April saw birthdays galore. Charlie turned 15:
And Sam celebrated his 18th with karting, a party at home and a pretty epic double chocolate curly wurly cake…
Then there was my Disreputable Dad’s wedding…
In May, I headed out to the Cote d’Azur to experience the gorgeous Chateau Saint Martin in Vence:
July was beautifully sunny and we spent a wonderful day aboard the Independence of the Seas. The boys adored the FlowRider and it was lovely to meet up with all my besties and their families:
I also spent a lovely weekend with my friend Erica doing an amazing foodie tour of Edinburgh. Foodinburgh 2014 is already in the early planning stages!
August was MENTAL with nearly three weeks of it spent abroad, in beautiful Brittany…
and then with the boys on the INCREDIBLE Disney Magic – a real trip of a lifetime:
We even managed to squeeze in a day in Barcelona with wonderful friends after desembarking:
In September, Mr English and I squeezed in a quick weekend at Nutfield Priory…
and then in October, we headed off on an immersive wine cruise of Europe on the really quite gorgeous Celebrity Infinity…
and then all that travelling squealed to an abrupt halt. Because this little dude came along…
In November, Glam C and I went to Hogwarts Christmas at the Warner Bros Studio Tour:
and before we knew it, it was freezing, wet December then… bloody January again! (to quote Flanders and Swann). We had a wonderful Christmas lunch at the Chequers Inn at Weston Turville: a seven course Christmas extravaganza with some amazing wine that really was festive, fun and very relaxing. My favourite course was this stonking turbot with a huge crevette:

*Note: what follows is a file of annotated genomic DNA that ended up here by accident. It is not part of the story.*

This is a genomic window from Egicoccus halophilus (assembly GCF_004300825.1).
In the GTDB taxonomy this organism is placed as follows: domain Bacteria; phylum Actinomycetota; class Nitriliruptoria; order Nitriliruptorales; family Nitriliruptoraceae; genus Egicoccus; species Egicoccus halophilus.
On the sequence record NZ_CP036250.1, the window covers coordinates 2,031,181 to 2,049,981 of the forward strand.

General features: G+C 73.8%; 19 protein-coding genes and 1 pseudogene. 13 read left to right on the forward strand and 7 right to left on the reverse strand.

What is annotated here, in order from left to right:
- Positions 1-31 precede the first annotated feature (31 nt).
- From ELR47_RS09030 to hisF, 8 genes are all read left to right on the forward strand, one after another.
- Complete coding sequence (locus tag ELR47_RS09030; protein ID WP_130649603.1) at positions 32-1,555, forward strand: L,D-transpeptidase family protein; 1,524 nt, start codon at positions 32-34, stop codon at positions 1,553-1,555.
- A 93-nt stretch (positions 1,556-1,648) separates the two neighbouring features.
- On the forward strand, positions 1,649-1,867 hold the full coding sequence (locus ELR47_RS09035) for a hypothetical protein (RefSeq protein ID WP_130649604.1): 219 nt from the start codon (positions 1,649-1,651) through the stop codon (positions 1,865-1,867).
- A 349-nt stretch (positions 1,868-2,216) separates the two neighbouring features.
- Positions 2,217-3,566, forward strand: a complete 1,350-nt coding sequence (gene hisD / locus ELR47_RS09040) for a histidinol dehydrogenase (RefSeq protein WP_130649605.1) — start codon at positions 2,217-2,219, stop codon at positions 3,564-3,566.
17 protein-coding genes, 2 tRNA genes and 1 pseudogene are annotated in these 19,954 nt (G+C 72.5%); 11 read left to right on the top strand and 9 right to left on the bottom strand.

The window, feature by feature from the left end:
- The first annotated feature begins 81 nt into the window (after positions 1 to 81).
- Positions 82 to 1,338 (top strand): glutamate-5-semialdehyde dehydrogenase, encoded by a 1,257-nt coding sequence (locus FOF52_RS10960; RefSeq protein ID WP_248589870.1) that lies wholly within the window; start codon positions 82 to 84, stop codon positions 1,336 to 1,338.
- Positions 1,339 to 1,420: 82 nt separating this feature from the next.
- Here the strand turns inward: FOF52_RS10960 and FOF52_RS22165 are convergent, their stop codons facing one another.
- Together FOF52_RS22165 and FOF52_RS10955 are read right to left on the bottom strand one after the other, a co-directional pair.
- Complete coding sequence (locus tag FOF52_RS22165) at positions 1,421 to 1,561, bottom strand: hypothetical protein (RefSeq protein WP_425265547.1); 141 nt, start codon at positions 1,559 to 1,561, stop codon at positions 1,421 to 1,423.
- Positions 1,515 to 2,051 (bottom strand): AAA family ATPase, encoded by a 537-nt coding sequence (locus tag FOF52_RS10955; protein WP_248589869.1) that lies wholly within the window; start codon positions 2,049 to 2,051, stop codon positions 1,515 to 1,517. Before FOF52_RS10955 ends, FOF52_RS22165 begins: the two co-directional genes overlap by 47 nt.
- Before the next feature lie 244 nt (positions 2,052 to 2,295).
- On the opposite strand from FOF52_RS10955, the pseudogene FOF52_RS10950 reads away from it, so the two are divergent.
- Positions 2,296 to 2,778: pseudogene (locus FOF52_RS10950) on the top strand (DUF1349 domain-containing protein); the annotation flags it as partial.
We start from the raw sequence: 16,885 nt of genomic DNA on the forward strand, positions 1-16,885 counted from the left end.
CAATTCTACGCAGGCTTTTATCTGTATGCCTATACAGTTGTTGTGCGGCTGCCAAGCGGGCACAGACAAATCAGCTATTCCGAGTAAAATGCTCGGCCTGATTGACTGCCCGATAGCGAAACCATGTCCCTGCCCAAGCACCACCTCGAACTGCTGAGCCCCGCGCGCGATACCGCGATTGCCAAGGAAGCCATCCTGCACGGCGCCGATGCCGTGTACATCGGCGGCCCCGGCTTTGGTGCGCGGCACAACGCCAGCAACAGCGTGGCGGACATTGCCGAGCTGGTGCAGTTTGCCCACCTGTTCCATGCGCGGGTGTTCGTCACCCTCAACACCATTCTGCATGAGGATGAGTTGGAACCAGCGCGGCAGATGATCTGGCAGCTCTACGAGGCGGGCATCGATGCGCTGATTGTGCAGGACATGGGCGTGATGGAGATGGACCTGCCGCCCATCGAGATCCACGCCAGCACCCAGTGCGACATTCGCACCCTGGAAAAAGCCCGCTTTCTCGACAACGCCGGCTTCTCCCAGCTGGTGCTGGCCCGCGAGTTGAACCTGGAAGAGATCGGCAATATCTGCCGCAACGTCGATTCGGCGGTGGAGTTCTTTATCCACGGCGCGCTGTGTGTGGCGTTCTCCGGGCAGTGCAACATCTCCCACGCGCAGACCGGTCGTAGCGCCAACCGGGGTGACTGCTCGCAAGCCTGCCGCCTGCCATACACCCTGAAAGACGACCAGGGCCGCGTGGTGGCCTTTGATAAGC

So here’s to 2014. What’s on the agenda for this year, then? More travel, certainly, more time spent with family and friends, loads of exams for the boys, more eating, more cooking, more relaxing, walking in the woods with our gorgeous new pupster and… who knows? My wishlist still includes Las Vegas (Britney, b*tch!), Australia and Thailand.
Thank you to each and every person who has stopped by to have a read, followed me on Instagram, Twitter or Facebook, or just blundered here via Google. I’m immensely grateful. Wishing you a very happy and restful New Year. May 2014 bring you peace, happiness and new experiences galore xx
And so we’re back: relaxed, revived and probably half pickled by now. On the bright side, we’ll probably never go mouldy as we’re about 99% alcohol. I’m keeping away from open flames for a few days, just in case.
Ah we had a fabulous time. We sailed from Harwich to Le Havre, La Rochelle and Bilbao in utter luxury and feel that we’ve learned so much about wine. The wine tour was hosted by the lovely Oz Clarke (who, I believe, is actually 100% alcohol) and the equally knowledgeable and fabulous Tom Forrest from the famous Vinopolis in London.